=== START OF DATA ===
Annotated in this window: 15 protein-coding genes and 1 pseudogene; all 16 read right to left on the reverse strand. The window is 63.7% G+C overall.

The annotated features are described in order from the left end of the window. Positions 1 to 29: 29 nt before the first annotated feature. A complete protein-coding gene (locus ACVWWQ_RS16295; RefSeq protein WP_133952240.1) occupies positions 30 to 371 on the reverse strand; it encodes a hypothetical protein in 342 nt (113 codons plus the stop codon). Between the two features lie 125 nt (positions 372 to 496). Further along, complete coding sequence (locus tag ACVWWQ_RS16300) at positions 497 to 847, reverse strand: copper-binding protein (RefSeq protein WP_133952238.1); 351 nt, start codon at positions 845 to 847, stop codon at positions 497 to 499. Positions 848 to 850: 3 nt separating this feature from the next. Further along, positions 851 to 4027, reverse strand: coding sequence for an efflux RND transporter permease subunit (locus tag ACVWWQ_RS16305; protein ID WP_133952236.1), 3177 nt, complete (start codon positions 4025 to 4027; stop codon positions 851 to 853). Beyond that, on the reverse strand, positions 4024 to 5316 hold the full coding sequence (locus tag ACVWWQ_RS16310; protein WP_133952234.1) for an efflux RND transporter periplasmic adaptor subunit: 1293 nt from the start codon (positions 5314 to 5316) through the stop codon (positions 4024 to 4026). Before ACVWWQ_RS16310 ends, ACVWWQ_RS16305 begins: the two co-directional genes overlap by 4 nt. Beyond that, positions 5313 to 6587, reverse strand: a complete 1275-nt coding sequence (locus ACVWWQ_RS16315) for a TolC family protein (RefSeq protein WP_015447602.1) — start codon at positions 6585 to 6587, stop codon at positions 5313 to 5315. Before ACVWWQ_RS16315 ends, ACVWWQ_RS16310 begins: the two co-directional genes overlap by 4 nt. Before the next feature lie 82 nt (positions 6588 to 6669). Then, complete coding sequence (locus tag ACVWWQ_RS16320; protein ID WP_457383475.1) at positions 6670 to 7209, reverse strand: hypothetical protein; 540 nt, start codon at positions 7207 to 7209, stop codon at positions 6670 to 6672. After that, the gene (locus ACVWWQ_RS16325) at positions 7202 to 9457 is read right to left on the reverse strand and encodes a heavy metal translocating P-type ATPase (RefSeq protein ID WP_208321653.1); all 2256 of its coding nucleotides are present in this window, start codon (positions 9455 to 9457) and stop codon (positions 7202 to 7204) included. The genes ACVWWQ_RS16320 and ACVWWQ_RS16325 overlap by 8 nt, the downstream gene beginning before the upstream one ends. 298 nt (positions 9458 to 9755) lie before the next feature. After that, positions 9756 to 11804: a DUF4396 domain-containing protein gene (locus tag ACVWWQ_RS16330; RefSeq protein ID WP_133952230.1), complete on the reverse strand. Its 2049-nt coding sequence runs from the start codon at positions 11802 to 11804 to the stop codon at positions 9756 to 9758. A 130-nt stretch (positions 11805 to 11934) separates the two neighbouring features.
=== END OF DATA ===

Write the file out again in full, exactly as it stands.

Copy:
Annotated in this window: 15 protein-coding genes and 1 pseudogene; all 16 read right to left on the reverse strand. The window is 63.7% G+C overall.

The annotated features are described in order from the left end of the window. Positions 1 to 29: 29 nt before the first annotated feature. A complete protein-coding gene (locus ACVWWQ_RS16295; RefSeq protein WP_133952240.1) occupies positions 30 to 371 on the reverse strand; it encodes a hypothetical protein in 342 nt (113 codons plus the stop codon). Between the two features lie 125 nt (positions 372 to 496). Further along, complete coding sequence (locus tag ACVWWQ_RS16300) at positions 497 to 847, reverse strand: copper-binding protein (RefSeq protein WP_133952238.1); 351 nt, start codon at positions 845 to 847, stop codon at positions 497 to 499. Positions 848 to 850: 3 nt separating this feature from the next. Further along, positions 851 to 4027, reverse strand: coding sequence for an efflux RND transporter permease subunit (locus tag ACVWWQ_RS16305; protein ID WP_133952236.1), 3177 nt, complete (start codon positions 4025 to 4027; stop codon positions 851 to 853). Beyond that, on the reverse strand, positions 4024 to 5316 hold the full coding sequence (locus tag ACVWWQ_RS16310; protein WP_133952234.1) for an efflux RND transporter periplasmic adaptor subunit: 1293 nt from the start codon (positions 5314 to 5316) through the stop codon (positions 4024 to 4026). Before ACVWWQ_RS16310 ends, ACVWWQ_RS16305 begins: the two co-directional genes overlap by 4 nt. Beyond that, positions 5313 to 6587, reverse strand: a complete 1275-nt coding sequence (locus ACVWWQ_RS16315) for a TolC family protein (RefSeq protein WP_015447602.1) — start codon at positions 6585 to 6587, stop codon at positions 5313 to 5315. Before ACVWWQ_RS16315 ends, ACVWWQ_RS16310 begins: the two co-directional genes overlap by 4 nt. Before the next feature lie 82 nt (positions 6588 to 6669). Then, complete coding sequence (locus tag ACVWWQ_RS16320; protein ID WP_457383475.1) at positions 6670 to 7209, reverse strand: hypothetical protein; 540 nt, start codon at positions 7207 to 7209, stop codon at positions 6670 to 6672. After that, the gene (locus ACVWWQ_RS16325) at positions 7202 to 9457 is read right to left on the reverse strand and encodes a heavy metal translocating P-type ATPase (RefSeq protein ID WP_208321653.1); all 2256 of its coding nucleotides are present in this window, start codon (positions 9455 to 9457) and stop codon (positions 7202 to 7204) included. The genes ACVWWQ_RS16320 and ACVWWQ_RS16325 overlap by 8 nt, the downstream gene beginning before the upstream one ends. 298 nt (positions 9458 to 9755) lie before the next feature. After that, positions 9756 to 11804: a DUF4396 domain-containing protein gene (locus tag ACVWWQ_RS16330; RefSeq protein ID WP_133952230.1), complete on the reverse strand. Its 2049-nt coding sequence runs from the start codon at positions 11802 to 11804 to the stop codon at positions 9756 to 9758. A 130-nt stretch (positions 11805 to 11934) separates the two neighbouring features.